Well, I had a lovely day at the water park, although I quite finished the job of getting sunburnt. (I have a phobia of getting anything oily on me, especially when I'm wearing contact lenses as I was yesterday, so I'd planned on wearing my nice new wide-brimmed hat, but we decided that wouldn't make sense since I couldn't take it on the rides. So I knew going in that I was going to get sunburnt. And my hair is short enough at the moment that I got sunburnt on the top of my head, too. :-)
We hung out with a woman Tom and Tigris know from Pali Paths (the Honolulu poly group) and her 6-year-old daughter who is quite a charmer. My favourite ride was one where you climb up to one edge of a tall parabolic trough and are released down the edge (very steep at the top), and you swing back up almost to the edge on the other side, and oscillate back and forth a few times before coming to rest at the bottom. I'm not describing it very well, but think of it as a giant U. You start at the top on one side of the U, and fall down to the bottom and continue back up almost to the other end, and then down again and so on, losing a little momentum on each pass. Lots of fun, although the second or third time I went on it I banged my lower back up a bit. (Also scraped my knee in the wave pool. The wave pool is not normally one of the more dangerous attractions, but I seem to have been using this trip as an opportunity to display my utter uncoordination.)
It was nice to get a little child-time, especially with such a pleasant-tempered, friendly child as this one.
For dinner, Tigris had originally wanted to go to an Indian restaurant. But we selected one and drove there and discovered that it was one she and Tom were familiar with and didn't like much, so we set out to find something else. Our next attempt was closed, but we ended up at a WONDERFUL Mediterranean place called Marbella (808/943-4353, 1680 Kapiolani Blvd.). The food and the atmosphere and the service were all spectacular. It was more expensive than we would have expected to pay for mediocre Indian food (entrees from $16-$20), but for the outstanding quality of the food it was quite inexpensive. For appetisers, we had falafel stuffed with buffalo mozzarella with spiced creme fraiche (which also formed part of the presentation of our entrees), served with balsamic vinaigrette and a touch of olive oil in a presentation that looked like the fanciest of desserts. And that was typical of the evening. The food was exceedingly good -- I had grilled filet of beef with potatoes au gratin and green beans with creme fraiche and lemon butter and some other sauces I couldn't quite identify. And we had a coupon for free desserts, which was actually what had led us to think of this restaurant in the first place, so we got to try some heavenly desserts. Tigris got a "chocolate ganache stuffed beignet"; I have no idea what ganache and beignet are, but it was very very yummy; it was a fried triangular pastry filled with chocolate sauce, served with ice cream and espresso. You pour the espresso over the ice cream to melt it, and then dip pieces of the chocolate-filled pastry into the espresso/ice cream mixture. I think the Pope issued an encyclical against this dessert once. Tom got an amazing chocolate-hazelnut gelato which he aptly described as "frozen Nutella", and I (who was pretty full by this time of the evening) got a rose sorbet, which would have been better about half as sweet but which had a lovely delicate flavour. Another amazing meal in Paradise.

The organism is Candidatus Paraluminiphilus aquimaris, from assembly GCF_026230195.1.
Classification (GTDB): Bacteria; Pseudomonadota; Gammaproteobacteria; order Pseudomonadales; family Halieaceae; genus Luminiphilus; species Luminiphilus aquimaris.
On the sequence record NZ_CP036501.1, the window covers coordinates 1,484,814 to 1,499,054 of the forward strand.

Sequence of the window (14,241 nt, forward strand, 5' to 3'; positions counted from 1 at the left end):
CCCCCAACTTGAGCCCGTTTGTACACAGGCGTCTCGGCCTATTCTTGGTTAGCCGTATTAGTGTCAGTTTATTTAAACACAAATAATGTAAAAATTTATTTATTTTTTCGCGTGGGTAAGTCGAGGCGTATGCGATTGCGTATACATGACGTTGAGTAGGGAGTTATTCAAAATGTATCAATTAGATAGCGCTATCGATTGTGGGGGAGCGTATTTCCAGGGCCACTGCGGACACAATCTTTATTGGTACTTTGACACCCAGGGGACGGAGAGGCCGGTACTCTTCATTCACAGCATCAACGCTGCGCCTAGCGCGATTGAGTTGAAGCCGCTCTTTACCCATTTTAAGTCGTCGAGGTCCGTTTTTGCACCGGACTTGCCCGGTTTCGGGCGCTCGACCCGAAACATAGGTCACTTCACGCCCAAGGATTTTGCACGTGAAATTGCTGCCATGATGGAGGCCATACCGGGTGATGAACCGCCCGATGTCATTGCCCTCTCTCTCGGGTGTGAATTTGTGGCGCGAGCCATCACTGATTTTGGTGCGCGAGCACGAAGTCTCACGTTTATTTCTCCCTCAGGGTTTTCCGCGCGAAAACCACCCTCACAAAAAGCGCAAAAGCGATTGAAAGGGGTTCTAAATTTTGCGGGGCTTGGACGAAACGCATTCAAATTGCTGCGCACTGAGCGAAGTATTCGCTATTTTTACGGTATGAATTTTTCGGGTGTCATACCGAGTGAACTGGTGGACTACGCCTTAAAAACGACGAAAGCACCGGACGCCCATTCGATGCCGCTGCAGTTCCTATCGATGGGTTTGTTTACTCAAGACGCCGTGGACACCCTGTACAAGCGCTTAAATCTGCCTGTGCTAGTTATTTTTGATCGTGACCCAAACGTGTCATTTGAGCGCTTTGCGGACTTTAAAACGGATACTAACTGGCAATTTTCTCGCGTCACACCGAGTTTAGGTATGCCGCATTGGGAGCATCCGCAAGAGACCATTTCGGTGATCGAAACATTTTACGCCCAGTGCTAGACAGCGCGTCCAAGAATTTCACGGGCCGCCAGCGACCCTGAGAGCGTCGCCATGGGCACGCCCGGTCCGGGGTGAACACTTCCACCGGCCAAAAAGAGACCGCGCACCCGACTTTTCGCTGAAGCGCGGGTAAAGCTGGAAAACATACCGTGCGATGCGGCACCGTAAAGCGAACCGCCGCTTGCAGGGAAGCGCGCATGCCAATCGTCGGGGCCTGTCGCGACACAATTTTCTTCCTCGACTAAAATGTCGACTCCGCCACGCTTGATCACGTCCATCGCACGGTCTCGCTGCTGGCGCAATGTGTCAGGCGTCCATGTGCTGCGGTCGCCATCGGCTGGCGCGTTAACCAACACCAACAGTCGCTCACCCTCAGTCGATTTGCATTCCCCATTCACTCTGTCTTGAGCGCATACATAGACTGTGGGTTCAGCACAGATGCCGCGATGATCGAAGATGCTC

This afternoon we're going to go sailing with a friend of Tigris' and Tom's who has his own catamaran. That should be wonderful! I've only been sailing once, and that was just on the Charles River in Boston. If I end up moving here (not going to happen soon, but still under consideration), I'd love to learn to sail.
Off now for a dip in the pool. Maybe Hamlet will come race me around the edge.